—to John Insprucker, the Falcon 9 product director who delivered technical information about the launch’s status.


There was even a celebrity guest: Tim Urban, the writer and cartoonist behind the phenomenally successful nerd website Wait but Why. One of Urban’s most popular series is entitled “Elon Musk: The World’s Raddest Man,” which runs across six posts and concludes with a 20,000-plus-word opus about why Musk is simply different than you and I. Urban was on hand to play, essentially, the amazed straight man, and he could be counted on to say how awesome things were and why SpaceX’s work was so important.

Tim Urban, center, addresses the camera. (SpaceX)

I’m not sure what role Urban was playing—personality? journalist? pitchman? stand-in for the viewer?—but it was a little odd.

A lot went right about the live feed. The timeline at the bottom, which filled in live as mission events transpired, was a better visual representation of what happens during a satellite deployment than any I’ve ever seen. And the heads-up-display-style countdown clock and information box in the top-right corner improved the broadcast.


After the rocket, one of the SpaceX engineers said, “I’m going to walk you through some of what you’re seeing and hearing.” He then delivered better annotation than I’ve ever heard for another rocket launch, describing the difficulty and importance of the Max Q period that follows launch.

But it was also an infomercial for SpaceX. There were digs, subtle and not as much, at Jeff Bezos and his puny, non-orbital reusable rocket that pulled off VTOL last month. “A lot of what people think when I say ‘space’ is just going real high and then coming back down, which is a lot of space tourism,” said one host, implicitly invoking Bezos. “What we’re trying to do is deliver satellites.”

Urban’s post on Wait but Why about the live stream even included a digression on why the Falcon 9, not Bezos’s New Shepard, was more notable. “One way in which Blue Origin has bested SpaceX is by somehow making their rocket even more dick-like than the Falcon 9—something no one in the space industry thought possible,” Urban wrote.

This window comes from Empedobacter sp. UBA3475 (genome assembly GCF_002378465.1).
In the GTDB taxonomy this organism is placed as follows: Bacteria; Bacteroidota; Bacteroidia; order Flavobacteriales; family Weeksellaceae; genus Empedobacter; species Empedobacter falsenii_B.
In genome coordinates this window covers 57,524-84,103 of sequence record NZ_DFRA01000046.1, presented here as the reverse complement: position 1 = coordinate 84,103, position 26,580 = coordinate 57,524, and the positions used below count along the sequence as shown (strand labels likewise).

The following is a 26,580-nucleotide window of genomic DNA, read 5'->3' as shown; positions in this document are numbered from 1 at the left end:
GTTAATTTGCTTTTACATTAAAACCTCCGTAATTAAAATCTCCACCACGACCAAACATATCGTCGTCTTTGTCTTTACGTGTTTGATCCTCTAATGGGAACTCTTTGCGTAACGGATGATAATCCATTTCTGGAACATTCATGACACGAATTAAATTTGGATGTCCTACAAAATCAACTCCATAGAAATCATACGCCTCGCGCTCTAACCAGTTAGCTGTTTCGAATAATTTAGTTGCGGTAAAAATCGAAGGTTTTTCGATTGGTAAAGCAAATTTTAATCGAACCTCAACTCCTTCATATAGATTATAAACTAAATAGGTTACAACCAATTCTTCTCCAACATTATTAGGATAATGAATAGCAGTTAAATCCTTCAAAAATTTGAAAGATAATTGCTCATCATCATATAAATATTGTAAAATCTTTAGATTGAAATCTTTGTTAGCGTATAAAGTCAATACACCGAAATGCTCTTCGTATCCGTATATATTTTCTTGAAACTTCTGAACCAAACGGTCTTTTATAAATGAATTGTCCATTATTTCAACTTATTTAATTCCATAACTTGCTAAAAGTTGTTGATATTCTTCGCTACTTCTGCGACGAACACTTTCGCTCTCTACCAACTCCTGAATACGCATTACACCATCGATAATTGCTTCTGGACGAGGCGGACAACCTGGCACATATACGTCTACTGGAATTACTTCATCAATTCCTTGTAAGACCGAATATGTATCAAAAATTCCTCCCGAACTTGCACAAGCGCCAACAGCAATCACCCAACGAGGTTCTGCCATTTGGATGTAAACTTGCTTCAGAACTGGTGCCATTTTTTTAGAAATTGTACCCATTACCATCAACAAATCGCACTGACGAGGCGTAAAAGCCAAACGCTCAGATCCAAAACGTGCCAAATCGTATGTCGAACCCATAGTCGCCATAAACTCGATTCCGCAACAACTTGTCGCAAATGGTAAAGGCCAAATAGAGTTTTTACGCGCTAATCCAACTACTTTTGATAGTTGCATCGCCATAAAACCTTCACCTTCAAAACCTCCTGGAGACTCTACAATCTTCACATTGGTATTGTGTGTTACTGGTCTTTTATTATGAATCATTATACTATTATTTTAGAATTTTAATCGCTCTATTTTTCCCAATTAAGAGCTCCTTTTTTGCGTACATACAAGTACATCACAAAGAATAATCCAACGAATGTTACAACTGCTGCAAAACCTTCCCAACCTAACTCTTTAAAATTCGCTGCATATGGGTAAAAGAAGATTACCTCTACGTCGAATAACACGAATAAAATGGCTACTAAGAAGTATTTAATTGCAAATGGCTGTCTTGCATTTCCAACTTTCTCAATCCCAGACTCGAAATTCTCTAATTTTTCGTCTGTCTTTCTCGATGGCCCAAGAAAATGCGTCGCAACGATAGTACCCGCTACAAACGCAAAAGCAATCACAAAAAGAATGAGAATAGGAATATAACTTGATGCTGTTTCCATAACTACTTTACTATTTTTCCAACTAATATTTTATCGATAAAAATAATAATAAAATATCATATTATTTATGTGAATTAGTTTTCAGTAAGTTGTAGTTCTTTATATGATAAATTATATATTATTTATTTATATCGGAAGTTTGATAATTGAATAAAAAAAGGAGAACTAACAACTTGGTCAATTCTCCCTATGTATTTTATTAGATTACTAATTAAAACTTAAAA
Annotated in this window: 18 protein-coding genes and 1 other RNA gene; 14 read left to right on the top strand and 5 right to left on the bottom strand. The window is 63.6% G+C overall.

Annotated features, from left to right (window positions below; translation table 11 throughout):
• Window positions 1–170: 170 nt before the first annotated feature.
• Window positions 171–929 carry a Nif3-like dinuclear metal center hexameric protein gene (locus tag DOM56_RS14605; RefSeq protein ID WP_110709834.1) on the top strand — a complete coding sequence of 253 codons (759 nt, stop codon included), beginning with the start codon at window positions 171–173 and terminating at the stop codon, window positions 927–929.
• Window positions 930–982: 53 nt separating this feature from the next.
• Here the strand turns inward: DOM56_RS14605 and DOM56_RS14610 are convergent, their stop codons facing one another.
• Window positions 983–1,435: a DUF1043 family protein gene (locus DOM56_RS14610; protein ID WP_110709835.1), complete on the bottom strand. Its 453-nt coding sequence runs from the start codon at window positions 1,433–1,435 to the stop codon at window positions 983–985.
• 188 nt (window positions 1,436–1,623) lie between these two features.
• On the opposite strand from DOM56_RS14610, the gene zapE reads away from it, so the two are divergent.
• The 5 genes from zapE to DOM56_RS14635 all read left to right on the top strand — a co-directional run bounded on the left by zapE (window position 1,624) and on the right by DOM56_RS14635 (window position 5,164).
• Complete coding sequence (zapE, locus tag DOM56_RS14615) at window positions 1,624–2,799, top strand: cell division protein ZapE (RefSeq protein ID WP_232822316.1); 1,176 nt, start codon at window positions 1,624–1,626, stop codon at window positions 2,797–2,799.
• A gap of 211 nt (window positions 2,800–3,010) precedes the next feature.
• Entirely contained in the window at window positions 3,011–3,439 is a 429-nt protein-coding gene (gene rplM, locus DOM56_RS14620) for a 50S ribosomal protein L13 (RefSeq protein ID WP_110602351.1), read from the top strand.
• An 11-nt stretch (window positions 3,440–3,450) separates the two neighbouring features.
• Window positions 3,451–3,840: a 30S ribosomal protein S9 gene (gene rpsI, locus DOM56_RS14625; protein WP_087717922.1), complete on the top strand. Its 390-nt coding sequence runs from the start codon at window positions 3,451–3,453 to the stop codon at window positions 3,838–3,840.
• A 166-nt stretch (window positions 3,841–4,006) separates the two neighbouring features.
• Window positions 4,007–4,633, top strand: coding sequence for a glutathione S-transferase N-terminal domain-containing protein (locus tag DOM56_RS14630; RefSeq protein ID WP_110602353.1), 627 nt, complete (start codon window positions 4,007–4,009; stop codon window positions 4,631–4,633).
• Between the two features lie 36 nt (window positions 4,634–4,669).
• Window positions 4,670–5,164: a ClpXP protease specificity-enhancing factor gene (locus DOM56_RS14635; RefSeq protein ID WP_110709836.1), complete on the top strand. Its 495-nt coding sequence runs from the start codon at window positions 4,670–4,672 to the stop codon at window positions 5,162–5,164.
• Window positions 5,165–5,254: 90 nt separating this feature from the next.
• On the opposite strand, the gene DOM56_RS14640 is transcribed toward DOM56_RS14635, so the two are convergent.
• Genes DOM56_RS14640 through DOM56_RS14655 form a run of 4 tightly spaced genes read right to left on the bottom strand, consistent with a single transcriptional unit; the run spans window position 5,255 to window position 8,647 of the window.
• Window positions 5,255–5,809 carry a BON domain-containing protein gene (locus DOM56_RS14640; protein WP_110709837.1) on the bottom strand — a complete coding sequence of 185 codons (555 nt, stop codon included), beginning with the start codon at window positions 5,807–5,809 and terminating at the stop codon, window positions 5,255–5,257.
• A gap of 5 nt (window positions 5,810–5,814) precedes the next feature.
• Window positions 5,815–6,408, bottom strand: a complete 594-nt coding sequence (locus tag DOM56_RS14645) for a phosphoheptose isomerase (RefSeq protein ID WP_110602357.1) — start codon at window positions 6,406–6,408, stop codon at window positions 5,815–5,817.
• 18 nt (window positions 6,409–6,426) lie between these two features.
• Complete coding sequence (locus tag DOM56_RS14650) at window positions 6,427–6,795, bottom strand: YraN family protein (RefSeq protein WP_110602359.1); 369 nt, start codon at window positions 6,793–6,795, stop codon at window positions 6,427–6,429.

And in a larger sense, it was sports as filtered through the contemporary lingo of Silicon Valley. SpaceX, we heard, was super awesome, super important, and the raddest. Lots of things were very cool. And after the craft took off, and especially after it landed, the crowd (assembled in SpaceX’s headquarters and composed mostly of SpaceX employees) went wild. There was even a (mercifully) brief “USA, USA, USA” chant.

What it has me wondering most of all, though, is whether This Is How Space Will Be Marketed Now. Few events are as binary as a launch: The rocket either sits stationary, on the ground, or flies, out there, beyond. It is a chemical reaction as a spectator event, with all the finality and irreversibility of thermodynamics. At no other time do we take a break from working or watching TV or doing laundry to go watch sheer propulsion take place, a propulsion made in the name of science, advancement, and exploration.

Right now, SpaceX is working with an ESPN aesthetic of chipper hosts and flashy graphics. But the great space broadcasts of yore came closer to approximating a church, not a championship. The novelist William Styron writes of watching the astronauts of Apollo 8 broadcast from lunar orbit while standing at a holiday party: “A chill coursed down my back and an odd sigh went through the gathering like a tremor or a wind.” As the pseudonymous writer George Lazenby put it: “The Apollo Program was an elaborate demonstration of how even the blandest among us are under the heel of the spirit.” SpaceX will not be the only private space company to realize they can market the excitement of a launch. As they and others hone their technique, I hope they realize that lift-off is as much an awe-inspiring event as an awesome one.